• derek

    Fred, I’m surprised your friend didn’t do the logical thing and conclude that the archaeologists were mistaken about the age of the ruins. After all, if somebody told you the bits of Jericho you saw were only 3,500 years old, would you be any the wiser, just by looking at the stones?

  • John E Thelin

    How can there both be and not be a hell, since some, but not all, religions believe in its existence? How can you be rewarded with eternal life in paradise at the same time as you’re being reborn according to your karma?
    To build on the metaphor I employed in my previous post: How can both Black Flag and Emerson Lake and Palmer be the best band in the world?
    I’m not talking about empirical truth, because – let’s face it – it very quickly causes all sorts of problems for any literal reading of religion.
    What I mean is that if, for you, there is a hell of eternal damnation for those who don’t acknowledge your God, then there is…for you.
    In trying to quantify the ungraspable, to pin down the unknowable, you lose sight of what divinity is all about. I wouldn’t hesitate to call it a form of heresy, actually.
    And this desperate need for people to pin down their variety (and make no mistake: each one is unique, whatever kinship they may feel with others of the same professed faith) as The One Truth just smacks of desperation to me.

  • Ray

    Are you saying that, if you believe something, then that belief is true for you, and its the psychological effects of that belief that are important, rather than their correspondence to actual (but unknowable) events?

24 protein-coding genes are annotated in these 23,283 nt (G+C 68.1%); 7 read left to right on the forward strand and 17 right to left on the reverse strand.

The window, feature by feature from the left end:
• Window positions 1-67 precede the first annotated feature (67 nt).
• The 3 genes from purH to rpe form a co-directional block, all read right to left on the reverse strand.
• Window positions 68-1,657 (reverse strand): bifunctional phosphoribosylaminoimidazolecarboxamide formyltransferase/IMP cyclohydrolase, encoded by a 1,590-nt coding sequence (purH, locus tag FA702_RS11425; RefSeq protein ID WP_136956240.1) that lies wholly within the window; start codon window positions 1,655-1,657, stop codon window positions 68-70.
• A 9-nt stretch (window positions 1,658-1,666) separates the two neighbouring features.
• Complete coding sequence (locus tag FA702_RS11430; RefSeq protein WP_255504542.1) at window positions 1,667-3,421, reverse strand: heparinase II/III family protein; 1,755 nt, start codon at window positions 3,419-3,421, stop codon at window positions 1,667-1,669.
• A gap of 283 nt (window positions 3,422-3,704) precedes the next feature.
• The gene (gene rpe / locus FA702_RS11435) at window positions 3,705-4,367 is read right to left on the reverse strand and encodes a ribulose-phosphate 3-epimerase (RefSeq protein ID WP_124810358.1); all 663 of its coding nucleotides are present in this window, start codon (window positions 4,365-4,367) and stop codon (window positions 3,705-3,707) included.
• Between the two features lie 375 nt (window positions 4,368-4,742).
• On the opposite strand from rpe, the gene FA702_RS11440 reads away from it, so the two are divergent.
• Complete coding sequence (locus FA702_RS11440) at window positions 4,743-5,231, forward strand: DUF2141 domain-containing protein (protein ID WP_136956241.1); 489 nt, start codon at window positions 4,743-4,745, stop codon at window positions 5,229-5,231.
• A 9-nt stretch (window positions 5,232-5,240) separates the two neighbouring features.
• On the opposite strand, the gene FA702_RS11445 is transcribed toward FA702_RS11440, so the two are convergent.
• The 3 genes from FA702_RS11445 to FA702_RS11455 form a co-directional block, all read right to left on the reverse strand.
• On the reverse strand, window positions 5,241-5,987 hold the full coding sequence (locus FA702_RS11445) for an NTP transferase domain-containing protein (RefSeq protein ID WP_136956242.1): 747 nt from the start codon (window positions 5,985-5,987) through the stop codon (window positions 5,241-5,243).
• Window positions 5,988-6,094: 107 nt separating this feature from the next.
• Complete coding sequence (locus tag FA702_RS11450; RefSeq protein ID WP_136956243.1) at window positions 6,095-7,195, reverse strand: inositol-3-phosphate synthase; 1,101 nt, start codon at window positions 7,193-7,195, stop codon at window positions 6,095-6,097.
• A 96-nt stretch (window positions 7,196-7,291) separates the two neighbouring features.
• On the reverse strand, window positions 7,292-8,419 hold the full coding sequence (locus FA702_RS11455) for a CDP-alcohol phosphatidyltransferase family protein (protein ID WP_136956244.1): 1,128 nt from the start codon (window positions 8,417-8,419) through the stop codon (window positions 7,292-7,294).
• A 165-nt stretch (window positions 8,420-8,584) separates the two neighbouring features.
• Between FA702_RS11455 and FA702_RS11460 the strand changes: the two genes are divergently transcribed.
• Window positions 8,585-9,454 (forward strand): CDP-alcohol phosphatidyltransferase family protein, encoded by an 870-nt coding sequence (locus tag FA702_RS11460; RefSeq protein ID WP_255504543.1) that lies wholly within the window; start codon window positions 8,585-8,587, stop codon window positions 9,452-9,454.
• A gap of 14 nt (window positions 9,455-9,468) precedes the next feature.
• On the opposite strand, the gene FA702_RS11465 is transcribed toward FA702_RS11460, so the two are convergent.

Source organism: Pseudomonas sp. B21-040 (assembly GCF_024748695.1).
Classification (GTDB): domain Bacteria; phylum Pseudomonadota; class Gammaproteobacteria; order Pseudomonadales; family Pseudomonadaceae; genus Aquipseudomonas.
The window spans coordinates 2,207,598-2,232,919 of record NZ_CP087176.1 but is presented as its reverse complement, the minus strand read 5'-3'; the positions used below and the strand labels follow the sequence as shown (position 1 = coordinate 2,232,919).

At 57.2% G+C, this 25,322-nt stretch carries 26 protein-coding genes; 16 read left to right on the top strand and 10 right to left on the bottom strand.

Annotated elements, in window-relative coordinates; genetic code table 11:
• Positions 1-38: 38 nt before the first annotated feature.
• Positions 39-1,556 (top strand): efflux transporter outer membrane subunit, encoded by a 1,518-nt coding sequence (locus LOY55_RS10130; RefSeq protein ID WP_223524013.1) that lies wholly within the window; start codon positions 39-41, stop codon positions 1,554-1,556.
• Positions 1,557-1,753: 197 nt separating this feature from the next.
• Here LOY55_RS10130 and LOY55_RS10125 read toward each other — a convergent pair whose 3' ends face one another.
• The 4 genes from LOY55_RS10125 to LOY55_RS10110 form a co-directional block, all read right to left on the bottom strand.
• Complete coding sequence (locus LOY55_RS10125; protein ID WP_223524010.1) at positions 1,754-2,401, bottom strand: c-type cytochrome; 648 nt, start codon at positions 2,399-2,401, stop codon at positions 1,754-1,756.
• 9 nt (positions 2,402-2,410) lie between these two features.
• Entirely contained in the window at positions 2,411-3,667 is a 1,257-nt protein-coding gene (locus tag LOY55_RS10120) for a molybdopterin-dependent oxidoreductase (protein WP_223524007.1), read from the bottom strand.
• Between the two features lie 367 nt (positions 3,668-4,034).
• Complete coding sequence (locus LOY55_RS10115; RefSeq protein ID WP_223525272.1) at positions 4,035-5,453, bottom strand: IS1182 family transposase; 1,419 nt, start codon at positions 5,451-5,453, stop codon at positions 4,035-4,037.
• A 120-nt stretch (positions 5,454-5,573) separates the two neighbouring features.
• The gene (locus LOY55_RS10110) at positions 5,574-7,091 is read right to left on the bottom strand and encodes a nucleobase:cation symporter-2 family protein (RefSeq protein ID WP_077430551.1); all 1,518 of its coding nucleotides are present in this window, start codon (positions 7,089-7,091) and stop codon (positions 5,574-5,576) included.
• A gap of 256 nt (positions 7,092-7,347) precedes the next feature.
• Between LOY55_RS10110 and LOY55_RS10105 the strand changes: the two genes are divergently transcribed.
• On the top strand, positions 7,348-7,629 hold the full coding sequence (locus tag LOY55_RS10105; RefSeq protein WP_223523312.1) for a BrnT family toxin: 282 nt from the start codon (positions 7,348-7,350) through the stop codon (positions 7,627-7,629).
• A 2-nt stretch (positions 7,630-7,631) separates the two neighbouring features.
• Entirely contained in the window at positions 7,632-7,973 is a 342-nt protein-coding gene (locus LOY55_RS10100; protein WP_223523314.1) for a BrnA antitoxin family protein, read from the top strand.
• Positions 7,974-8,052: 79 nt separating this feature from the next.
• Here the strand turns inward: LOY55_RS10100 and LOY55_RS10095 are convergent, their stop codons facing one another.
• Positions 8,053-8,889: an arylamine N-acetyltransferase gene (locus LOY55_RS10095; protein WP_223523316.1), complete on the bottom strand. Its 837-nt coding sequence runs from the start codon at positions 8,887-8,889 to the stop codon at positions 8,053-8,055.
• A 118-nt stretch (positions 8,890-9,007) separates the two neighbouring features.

Or are you saying that, when you die, if you believe in heaven and hell you’ll get sent to one or the other, if you believe in karma you’ll be reborn, etc, etc?

  • Sophist

    How do you reconcile, for example, the omnipotent creator-god of the Jews, Christians and Muslims with the cyclical pantheon of Hinduism? How can there both be and not be a hell, since some, but not all, religions believe in its existence? How can you be rewarded with eternal life in paradise at the same time as you’re being reborn according to your karma?
    I’ll answer all those questions, but only after you tell me whether God can microwave a burrito so hot even He can’t eat it.
    But seriously, anyone speaking from inside the famework of christianity has no standing to criticise others for not explaining how something works. I don’t recall the bible detailing the manner in which Jesus rearranged mollecules of water into the various mollecules of wine, do you?
    How can the universe be both only several thousand and and at the same time billion of years old? How can hell both exist and not exist? What keeps Zeus from chucking lightning bolts at Ganesh? It’a a miracle.
    Next question.

  • Kagehi

    >Their argument is, if God doesn’t exist, then laws, social codes, and morals mean nothing, and therefore it’s perfectly okay to do whatever you want. This is how they feel me and my fellow atheists see the world, and are baffled as to how we can have any kind of morality if we don’t accept a divine being.